Lisa Kudrow Talks Ageism, Sexism & Representation Of Women In Film


If there is anyone who has the experience over a long period of time to make a judgement on how women are represented and treated by Hollywood, it’s Lisa Kudrow. Having been on the cast of ‘Friends’ for ten years and ten season, a show which today is ranked as one of the most popular sitcoms of all time, and which has had a cultural impact on men and women worldwide, we can only imagine that experience has also impacted Lisa in a big way.

She is now the creator and star of her own comedy series on HBO called ‘The Comeback’ where she plays a TV star from yesteryear who is trying to make that comeback in television again. It is a plot line that is not that dissimilar to her own life. The difference being, that her character on screen is the somewhat ditzy, flighty woman who is trying to capture what she had in her “golden days”, but in real life Lisa is more interested in taking control of her career and spending time behind the scenes also.

Lisa has had some memorable guest roles in movies and TV shows. She played the university dean in ‘Bad Neighbors’ and a political representative in ‘Scandal’ where she delivered a kickass monolog about sexism and how women are valued only for their physical appearance in that arena.

In an interview with Net-A-Porter’s ‘The Edit’ online magazine, Lisa talks about her career, her signature character and how older women are treated in Hollywood.

She talks about how her character Valerie in ‘The Comeback’ is desperate for fame again and is the subject of a new reality TV series because it is the only way a woman of her age can appear likeable or wanted.

Instead of trying to make it look like a Real Housewives-type reality show, ‘The Comeback’ is more about looking at the deeper issue of how women are portrayed in the media after a certain age.


“[People] don’t think twice about Valerie being on a reality show and being humiliated all the time. It isn’t shocking to watch a woman allow herself to be treated that way. It’s traditional now,” she said referring to how we are so used to watching women be catty, desperate and insecure.

In real life, Lisa says she is more happy being in her 50s because now she can play the serious politician roles and isn’t trying to please “the system”.

“It’s an age thing, but that’s great,” she says. “I’m thrilled! No one can be mad at me for not being sexy and cute anymore. That’s fantastic. People get mad at women for not trying to be sexy and cute. It’s terrible.”

Despite the industry forcing women to aspire to the sexy imagery when they are young, and casting them aside as they get older, Lisa’s outlook shows a healthy regard for every age. Rather than looking at getting older as a death wish, women in Hollywood and the media need to start aggressively going after the more substantial roles so that getting older is something sought-after in the industry, rather than an exit strategy.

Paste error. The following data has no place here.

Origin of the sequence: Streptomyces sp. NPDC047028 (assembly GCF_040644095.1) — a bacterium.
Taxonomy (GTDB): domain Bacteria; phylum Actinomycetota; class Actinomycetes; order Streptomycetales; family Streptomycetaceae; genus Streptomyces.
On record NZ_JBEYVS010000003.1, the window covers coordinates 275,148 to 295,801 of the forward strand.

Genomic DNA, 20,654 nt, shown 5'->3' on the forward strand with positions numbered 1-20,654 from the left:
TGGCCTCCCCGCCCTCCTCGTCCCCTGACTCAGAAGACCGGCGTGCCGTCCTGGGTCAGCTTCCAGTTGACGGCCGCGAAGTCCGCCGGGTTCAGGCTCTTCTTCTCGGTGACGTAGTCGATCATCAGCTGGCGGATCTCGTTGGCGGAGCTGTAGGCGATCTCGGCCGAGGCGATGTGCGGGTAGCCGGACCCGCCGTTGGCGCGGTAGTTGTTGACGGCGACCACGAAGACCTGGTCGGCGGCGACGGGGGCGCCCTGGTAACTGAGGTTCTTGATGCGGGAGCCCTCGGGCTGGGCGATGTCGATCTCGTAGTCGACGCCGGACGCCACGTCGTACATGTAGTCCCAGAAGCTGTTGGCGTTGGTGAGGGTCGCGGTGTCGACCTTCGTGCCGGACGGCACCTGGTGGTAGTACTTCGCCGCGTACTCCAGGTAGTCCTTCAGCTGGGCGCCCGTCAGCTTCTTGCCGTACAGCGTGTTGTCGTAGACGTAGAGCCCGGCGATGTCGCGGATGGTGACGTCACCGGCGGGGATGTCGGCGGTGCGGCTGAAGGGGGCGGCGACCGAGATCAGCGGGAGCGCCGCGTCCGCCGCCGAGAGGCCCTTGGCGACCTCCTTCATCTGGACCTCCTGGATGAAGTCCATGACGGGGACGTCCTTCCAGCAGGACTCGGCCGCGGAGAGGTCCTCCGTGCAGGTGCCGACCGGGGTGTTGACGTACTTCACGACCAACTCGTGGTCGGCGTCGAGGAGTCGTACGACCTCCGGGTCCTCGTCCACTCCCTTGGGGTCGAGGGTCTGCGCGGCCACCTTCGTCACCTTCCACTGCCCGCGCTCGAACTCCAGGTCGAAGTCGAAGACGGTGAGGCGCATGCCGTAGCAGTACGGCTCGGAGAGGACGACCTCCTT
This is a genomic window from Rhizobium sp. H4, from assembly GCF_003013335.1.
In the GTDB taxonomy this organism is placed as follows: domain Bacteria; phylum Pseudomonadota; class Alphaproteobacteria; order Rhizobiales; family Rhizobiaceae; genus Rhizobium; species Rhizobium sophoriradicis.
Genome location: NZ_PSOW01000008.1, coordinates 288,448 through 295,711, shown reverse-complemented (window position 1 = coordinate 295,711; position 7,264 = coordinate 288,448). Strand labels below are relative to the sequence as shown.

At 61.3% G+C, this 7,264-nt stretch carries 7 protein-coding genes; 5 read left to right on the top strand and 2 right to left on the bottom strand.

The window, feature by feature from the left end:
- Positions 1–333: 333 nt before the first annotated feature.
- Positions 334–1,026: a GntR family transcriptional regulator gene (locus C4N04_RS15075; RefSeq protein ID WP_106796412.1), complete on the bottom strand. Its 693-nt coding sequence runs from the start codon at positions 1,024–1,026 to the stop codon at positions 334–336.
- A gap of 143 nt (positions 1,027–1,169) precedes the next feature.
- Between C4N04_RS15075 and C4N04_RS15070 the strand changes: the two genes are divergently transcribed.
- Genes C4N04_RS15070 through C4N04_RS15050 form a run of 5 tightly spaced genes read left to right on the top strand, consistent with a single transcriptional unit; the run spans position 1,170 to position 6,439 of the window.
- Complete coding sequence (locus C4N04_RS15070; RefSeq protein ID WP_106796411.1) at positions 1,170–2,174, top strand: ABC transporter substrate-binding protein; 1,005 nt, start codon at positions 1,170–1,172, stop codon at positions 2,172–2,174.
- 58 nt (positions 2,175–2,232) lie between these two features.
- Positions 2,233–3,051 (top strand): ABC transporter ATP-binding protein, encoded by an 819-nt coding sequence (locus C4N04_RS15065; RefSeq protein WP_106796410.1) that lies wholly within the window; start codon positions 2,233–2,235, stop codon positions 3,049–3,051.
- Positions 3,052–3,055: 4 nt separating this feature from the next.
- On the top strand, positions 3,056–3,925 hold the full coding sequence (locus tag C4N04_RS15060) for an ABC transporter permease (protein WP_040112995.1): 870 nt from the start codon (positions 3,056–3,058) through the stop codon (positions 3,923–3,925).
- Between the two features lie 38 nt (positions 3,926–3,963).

One of the ways she takes control of her image on-screen is with her fashion sense, refusing to fit into the stereotyped mold that Hollywood seems to impose on women.

“If I wear pants instead of a dress and heels, [men think]: ‘What are you hiding? Why don’t you like yourself?’” she said. Her conscious decision to do this shows how ingrained into society these standards are, because of the reaction she often gets.

“I went to a meeting in New York wearing these clunky men’s shoes, and one man just looked at me and said: ‘Why are you wearing those? Put on a heel. Why would you want me to see you in that?’ I grew up in a house where attention was paid to how you look. I tried, but I never felt like it worked,” she says.

We need to hear more messages like these, not because we all want to be actresses and need some encouragement, but because the more variety of representations we have on screen, the more that is going to affect our culture in a profound way. Instead of letting reality shows dominate the conversation, we’d rather have diversity.

In a sense things have come full circle for Lisa, not because she is on another hit sitcom, but because she has found the true value in being a role model to women and how she can once again impact the global culture we live in by being herself, not just Phoebe Buffay.


One Comment

  1. I want to see “The Comeback” – I didn’t know about that show! I guess as you get older some people can’t play the teenage / young adult roles so much but you can still be sexy! I guess Hollywood just needs more good roles for older females and females in general than the young sexy love interest

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